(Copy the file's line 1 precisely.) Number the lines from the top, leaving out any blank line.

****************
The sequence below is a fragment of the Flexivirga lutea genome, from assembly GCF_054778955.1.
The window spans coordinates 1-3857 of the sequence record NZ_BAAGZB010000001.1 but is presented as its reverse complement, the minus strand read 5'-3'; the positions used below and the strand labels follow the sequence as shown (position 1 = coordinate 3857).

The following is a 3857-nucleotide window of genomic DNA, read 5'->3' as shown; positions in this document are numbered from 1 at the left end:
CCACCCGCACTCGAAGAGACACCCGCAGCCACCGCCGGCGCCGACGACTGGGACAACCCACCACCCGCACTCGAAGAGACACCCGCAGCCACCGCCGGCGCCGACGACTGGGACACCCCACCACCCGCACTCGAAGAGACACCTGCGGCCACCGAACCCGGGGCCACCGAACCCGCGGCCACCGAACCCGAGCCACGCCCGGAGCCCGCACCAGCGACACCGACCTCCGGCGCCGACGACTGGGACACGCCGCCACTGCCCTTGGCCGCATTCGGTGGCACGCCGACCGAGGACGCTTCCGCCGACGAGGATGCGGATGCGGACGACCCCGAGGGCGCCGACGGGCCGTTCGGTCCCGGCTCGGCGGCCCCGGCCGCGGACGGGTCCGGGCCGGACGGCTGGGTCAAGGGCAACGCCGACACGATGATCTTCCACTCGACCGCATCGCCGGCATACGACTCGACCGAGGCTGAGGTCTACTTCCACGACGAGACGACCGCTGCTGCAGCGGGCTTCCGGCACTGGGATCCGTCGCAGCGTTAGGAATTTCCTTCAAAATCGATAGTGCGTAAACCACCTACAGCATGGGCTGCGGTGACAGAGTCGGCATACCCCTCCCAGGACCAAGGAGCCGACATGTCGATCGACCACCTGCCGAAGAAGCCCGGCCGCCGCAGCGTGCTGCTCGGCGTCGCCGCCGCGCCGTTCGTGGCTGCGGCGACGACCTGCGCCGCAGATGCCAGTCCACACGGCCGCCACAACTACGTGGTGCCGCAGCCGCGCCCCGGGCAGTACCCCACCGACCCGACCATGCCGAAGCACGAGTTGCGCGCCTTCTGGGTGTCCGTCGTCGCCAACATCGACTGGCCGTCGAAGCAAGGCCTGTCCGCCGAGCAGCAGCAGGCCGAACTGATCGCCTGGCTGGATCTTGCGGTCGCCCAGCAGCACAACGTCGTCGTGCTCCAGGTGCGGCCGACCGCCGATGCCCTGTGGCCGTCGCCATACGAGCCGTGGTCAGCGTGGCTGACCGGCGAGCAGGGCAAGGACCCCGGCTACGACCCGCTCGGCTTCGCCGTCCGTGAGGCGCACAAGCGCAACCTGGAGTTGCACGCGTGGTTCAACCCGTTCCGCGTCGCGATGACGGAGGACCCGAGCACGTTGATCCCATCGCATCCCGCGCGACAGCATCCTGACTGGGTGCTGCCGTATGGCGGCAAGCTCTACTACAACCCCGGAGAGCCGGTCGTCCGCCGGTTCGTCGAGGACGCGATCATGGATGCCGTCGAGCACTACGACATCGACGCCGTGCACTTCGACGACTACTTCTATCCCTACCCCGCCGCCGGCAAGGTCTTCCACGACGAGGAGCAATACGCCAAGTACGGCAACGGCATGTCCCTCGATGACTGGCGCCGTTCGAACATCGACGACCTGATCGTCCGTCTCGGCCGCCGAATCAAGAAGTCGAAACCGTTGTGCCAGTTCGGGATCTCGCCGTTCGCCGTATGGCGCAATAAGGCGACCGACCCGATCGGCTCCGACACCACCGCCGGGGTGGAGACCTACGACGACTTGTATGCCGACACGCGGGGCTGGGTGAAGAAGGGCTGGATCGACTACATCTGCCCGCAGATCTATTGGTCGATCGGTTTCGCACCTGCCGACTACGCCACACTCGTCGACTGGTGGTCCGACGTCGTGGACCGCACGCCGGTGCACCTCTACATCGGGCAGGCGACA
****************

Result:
The sequence below is a fragment of the Flexivirga lutea genome, from assembly GCF_054778955.1.